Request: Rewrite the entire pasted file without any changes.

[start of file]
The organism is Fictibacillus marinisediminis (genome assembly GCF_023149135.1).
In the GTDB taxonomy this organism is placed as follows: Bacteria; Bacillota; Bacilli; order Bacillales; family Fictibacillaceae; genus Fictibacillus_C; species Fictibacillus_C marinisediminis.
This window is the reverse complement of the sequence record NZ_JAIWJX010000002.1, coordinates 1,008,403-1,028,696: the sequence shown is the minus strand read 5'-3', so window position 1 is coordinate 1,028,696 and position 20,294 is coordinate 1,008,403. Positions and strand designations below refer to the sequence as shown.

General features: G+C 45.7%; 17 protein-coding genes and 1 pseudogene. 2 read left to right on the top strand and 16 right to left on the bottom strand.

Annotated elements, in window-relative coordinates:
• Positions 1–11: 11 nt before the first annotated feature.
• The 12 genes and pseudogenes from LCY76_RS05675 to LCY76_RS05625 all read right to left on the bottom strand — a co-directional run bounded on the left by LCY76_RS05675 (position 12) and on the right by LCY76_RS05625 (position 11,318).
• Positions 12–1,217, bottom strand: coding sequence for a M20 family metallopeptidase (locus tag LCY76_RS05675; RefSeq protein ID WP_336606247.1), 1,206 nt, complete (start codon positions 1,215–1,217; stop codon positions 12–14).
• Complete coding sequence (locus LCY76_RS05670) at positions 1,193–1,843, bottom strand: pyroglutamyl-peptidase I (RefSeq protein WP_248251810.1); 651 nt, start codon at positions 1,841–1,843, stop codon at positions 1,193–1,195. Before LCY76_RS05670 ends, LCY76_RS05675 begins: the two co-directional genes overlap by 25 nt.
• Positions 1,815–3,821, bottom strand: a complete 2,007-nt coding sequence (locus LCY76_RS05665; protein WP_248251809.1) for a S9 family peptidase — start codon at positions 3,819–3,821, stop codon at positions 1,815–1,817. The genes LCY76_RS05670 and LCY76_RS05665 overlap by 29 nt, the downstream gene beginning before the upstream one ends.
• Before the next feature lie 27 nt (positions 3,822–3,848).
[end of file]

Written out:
The organism is Fictibacillus marinisediminis (genome assembly GCF_023149135.1).
In the GTDB taxonomy this organism is placed as follows: Bacteria; Bacillota; Bacilli; order Bacillales; family Fictibacillaceae; genus Fictibacillus_C; species Fictibacillus_C marinisediminis.
This window is the reverse complement of the sequence record NZ_JAIWJX010000002.1, coordinates 1,008,403-1,028,696: the sequence shown is the minus strand read 5'-3', so window position 1 is coordinate 1,028,696 and position 20,294 is coordinate 1,008,403. Positions and strand designations below refer to the sequence as shown.

General features: G+C 45.7%; 17 protein-coding genes and 1 pseudogene. 2 read left to right on the top strand and 16 right to left on the bottom strand.

Annotated elements, in window-relative coordinates:
• Positions 1–11: 11 nt before the first annotated feature.
• The 12 genes and pseudogenes from LCY76_RS05675 to LCY76_RS05625 all read right to left on the bottom strand — a co-directional run bounded on the left by LCY76_RS05675 (position 12) and on the right by LCY76_RS05625 (position 11,318).
• Positions 12–1,217, bottom strand: coding sequence for a M20 family metallopeptidase (locus tag LCY76_RS05675; RefSeq protein ID WP_336606247.1), 1,206 nt, complete (start codon positions 1,215–1,217; stop codon positions 12–14).
• Complete coding sequence (locus LCY76_RS05670) at positions 1,193–1,843, bottom strand: pyroglutamyl-peptidase I (RefSeq protein WP_248251810.1); 651 nt, start codon at positions 1,841–1,843, stop codon at positions 1,193–1,195. Before LCY76_RS05670 ends, LCY76_RS05675 begins: the two co-directional genes overlap by 25 nt.
• Positions 1,815–3,821, bottom strand: a complete 2,007-nt coding sequence (locus LCY76_RS05665; protein WP_248251809.1) for a S9 family peptidase — start codon at positions 3,819–3,821, stop codon at positions 1,815–1,817. The genes LCY76_RS05670 and LCY76_RS05665 overlap by 29 nt, the downstream gene beginning before the upstream one ends.
• Before the next feature lie 27 nt (positions 3,822–3,848).